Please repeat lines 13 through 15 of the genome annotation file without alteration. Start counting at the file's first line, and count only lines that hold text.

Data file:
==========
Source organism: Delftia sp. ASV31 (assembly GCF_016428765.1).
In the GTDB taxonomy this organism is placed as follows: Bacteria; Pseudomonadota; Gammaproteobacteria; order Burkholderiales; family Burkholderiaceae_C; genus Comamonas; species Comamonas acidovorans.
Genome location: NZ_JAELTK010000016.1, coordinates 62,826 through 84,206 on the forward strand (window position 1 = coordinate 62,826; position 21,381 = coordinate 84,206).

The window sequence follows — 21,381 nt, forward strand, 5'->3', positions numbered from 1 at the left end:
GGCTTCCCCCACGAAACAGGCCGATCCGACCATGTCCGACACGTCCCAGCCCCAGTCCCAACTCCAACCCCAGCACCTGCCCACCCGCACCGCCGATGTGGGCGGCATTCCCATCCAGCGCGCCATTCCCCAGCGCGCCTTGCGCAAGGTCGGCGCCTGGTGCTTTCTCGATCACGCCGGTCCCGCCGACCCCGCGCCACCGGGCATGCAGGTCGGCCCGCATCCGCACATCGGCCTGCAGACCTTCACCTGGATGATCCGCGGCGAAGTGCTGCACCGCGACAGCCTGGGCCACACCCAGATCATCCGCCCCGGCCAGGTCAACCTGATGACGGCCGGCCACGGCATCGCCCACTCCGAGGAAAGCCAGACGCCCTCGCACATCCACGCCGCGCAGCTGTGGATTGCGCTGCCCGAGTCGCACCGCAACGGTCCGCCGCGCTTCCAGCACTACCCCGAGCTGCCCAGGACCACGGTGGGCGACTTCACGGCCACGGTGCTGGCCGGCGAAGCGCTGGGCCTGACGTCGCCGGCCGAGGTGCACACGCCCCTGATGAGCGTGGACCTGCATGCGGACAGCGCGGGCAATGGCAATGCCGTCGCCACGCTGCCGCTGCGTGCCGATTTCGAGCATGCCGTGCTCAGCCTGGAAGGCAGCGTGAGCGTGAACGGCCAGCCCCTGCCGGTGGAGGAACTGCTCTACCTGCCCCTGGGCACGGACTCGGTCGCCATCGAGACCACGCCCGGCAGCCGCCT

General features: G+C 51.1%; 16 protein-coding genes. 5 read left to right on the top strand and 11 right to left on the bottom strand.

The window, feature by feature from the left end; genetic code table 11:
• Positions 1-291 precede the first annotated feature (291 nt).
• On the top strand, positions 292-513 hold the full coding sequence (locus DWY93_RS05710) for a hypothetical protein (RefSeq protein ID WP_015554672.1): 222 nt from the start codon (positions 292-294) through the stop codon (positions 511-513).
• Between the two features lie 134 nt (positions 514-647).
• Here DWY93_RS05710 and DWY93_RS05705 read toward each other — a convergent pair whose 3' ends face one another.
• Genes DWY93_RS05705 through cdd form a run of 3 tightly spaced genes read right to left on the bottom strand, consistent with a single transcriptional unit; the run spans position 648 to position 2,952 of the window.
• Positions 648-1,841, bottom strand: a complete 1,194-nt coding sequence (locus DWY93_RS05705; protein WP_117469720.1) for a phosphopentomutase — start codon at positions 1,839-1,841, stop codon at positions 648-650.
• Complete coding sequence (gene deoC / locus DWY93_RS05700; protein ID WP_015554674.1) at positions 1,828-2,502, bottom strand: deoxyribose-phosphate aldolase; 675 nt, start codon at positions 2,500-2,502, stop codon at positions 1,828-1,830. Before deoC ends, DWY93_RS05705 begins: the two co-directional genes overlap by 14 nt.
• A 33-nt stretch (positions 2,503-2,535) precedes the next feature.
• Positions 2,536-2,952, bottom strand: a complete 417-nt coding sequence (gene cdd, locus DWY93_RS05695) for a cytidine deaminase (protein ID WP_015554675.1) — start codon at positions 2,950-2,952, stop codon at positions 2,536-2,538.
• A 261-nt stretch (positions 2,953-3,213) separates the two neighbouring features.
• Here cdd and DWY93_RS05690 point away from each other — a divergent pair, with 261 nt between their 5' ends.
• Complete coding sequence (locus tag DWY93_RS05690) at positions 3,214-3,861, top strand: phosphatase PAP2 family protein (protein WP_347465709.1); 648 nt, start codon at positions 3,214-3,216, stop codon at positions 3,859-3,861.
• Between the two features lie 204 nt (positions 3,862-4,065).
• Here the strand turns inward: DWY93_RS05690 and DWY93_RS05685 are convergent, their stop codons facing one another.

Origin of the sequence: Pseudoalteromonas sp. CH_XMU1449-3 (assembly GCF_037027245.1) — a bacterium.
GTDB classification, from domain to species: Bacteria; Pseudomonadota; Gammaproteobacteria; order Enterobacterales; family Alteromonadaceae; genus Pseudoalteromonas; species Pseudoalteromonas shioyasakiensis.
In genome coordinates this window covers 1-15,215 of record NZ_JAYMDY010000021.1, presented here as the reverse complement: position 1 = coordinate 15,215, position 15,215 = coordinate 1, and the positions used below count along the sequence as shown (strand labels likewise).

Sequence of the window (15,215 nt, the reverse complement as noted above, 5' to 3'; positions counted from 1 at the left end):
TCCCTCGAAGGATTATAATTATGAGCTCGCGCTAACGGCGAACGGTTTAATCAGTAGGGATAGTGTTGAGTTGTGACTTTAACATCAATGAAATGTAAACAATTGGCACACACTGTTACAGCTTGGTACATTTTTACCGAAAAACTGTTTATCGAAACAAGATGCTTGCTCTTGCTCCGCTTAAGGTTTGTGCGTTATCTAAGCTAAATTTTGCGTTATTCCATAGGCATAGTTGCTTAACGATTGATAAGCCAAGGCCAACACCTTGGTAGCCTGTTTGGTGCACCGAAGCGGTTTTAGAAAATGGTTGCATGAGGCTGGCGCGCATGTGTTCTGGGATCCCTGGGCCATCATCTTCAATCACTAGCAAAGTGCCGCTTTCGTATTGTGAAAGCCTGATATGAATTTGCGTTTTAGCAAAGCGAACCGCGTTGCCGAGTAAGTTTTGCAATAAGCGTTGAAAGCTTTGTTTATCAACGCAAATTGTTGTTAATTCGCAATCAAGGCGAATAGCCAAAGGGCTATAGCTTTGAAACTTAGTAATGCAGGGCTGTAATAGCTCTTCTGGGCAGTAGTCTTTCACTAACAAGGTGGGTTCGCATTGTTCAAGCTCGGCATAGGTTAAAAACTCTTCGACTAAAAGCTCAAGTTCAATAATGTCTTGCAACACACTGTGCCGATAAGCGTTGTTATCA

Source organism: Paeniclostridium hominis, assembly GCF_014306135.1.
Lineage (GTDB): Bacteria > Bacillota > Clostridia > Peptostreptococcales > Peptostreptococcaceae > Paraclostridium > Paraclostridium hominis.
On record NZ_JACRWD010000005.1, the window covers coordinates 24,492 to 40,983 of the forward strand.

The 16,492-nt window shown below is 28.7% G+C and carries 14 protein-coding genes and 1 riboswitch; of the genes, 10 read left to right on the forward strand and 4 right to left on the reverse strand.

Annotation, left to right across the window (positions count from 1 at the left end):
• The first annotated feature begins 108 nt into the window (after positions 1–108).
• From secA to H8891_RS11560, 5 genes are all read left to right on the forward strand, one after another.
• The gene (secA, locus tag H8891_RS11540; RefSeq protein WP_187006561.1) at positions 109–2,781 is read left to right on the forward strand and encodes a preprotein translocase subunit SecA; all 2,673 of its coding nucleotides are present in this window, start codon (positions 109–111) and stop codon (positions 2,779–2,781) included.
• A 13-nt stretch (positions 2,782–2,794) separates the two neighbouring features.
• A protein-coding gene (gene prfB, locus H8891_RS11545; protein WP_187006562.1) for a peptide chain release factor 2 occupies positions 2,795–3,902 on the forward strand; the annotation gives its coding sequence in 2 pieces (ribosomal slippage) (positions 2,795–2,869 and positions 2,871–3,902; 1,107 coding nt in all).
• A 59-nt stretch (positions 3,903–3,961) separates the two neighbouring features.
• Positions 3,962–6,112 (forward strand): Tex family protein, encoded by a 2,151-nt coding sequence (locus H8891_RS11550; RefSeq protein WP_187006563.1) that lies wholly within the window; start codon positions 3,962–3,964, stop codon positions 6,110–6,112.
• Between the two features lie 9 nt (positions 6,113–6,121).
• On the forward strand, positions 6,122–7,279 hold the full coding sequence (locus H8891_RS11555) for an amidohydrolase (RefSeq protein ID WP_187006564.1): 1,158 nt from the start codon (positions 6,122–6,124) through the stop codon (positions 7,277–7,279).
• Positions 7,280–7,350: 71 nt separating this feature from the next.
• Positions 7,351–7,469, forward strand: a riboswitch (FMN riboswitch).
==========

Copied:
• Positions 648-1,841, bottom strand: a complete 1,194-nt coding sequence (locus DWY93_RS05705; protein WP_117469720.1) for a phosphopentomutase — start codon at positions 1,839-1,841, stop codon at positions 648-650.
• Complete coding sequence (gene deoC / locus DWY93_RS05700; protein ID WP_015554674.1) at positions 1,828-2,502, bottom strand: deoxyribose-phosphate aldolase; 675 nt, start codon at positions 2,500-2,502, stop codon at positions 1,828-1,830. Before deoC ends, DWY93_RS05705 begins: the two co-directional genes overlap by 14 nt.
• A 33-nt stretch (positions 2,503-2,535) precedes the next feature.